Valuation Analysis: Rule of X vs. Multiples

Valuation Analysis: Rule of X vs. Multiples


  • Reports on Confluent, Rubrik's IPO, and Match Group are on the way.
  • In this short report we share simple relative valuation analysis using the Rule of X.

In a previous post we mentioned we're replacing much of our Rule of 40 analysis with the Rule of X after digesting the work by Bessemer Ventures.

Based on their analysis, they found that company valuations have a stronger R^2 with revenue growth than they do with FCF margin. Bessemer, rightly so, attributes this to the notion that growth has a compounding impact on value while FCF margin has a linear impact.

Imagine company X is expected to grow at a CAGR of 30% over the next 10 years with a static FCF margin of 10%. Company Y is expected to grow at a CAGR of 10% over the next 10 years with a static FCF margin of 30%.

Company X: 1.3^10 * 0.1 = 1.37

Company Y: 1.1^10 * 0.3 = 0.78

This simple calculation illuminates the compounding effect of growth and the linearity of FCF margin on future value. Though this will only be the case over a long-term period; a 5-year period would show that 10% growth and 30% FCF margin is better.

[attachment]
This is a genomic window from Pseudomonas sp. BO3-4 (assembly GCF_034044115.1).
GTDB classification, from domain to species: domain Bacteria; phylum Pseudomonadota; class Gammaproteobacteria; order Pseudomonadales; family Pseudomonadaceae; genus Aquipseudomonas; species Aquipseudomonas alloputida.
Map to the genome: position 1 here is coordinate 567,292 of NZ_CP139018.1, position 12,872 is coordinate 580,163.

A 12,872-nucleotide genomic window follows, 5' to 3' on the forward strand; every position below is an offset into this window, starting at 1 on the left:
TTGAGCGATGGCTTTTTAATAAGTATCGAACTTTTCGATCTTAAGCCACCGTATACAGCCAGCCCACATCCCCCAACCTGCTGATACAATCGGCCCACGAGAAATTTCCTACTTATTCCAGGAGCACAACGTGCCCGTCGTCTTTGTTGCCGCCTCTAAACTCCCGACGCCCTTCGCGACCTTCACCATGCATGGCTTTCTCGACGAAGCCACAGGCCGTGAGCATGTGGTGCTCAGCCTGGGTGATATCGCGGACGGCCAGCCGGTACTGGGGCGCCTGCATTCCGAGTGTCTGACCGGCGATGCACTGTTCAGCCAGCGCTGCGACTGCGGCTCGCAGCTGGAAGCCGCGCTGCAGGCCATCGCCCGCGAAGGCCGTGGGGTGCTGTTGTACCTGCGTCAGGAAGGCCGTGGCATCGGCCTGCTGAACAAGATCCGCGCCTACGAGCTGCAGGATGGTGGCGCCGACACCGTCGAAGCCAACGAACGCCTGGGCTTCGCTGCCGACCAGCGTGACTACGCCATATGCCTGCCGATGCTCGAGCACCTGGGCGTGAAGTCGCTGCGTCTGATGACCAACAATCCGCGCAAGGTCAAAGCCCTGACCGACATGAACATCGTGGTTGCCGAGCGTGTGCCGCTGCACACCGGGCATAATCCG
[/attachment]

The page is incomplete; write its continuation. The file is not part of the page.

With that, Bessemer claims that growth should be valued at 2-3x more than FCF margin, with 2.3x being the median. When we find some spare time, we are going to do our own research on this topic to check the validity of the claims. Here is the Rule of X formula:

Rule of X = (NTM growth * multiplier) + LTM FCF margin

We're using a multiplier of 2.3x (the median from Bessemer's analysis) and we're adjusting the equation to include SBC.

Rule of X (inc. SBC) - (NTM growth * 2.3) + LTM FCF margin - LTM SBC

Whether to use a LTM or NTM metric for FCF is something we ponder on. FCF forecasts, compared to income statement items like EBIT or closer derivatives like EBITDA, have greater dispersion and estimation error. This is in large part because FCF is more affected by external factors impacting working capital and deferred revenue. Forecasting capex can also be challenging for analysts to get right, unless there is very clear management guidance. So, this is our first reason for not using NTM FCF. Our second reason is that we like to do the FCF multiple analysis by including SBC, though SBC is not an item that is available from analysts forecasts. And the third (and less significant) reason is it's not easy to gather the NTM EV/FCF metric from any of our data providers.

Despite our reasons for using LTM FCF, we are very open to using NTM FCF going forward, and would like to hear your thoughts on the matter.

Anyway, back to the analysis. In the following three charts, we show scatter plots with the Rule of X (either Bessemer's version or our SBC-adjusted version) on the x-axis and the multiple on the y-axis. The stocks under analysis include our core domain stocks associated with cybersecurity, data, and productivity, but we've expanded the selection to include some consumer tech names (as we will be adding coverage to some of these names in the near future).

In the 1st chart there is Rule of X (inc. SBC) on the x-axis and EV/(FCF-SBC) on the y-axis.

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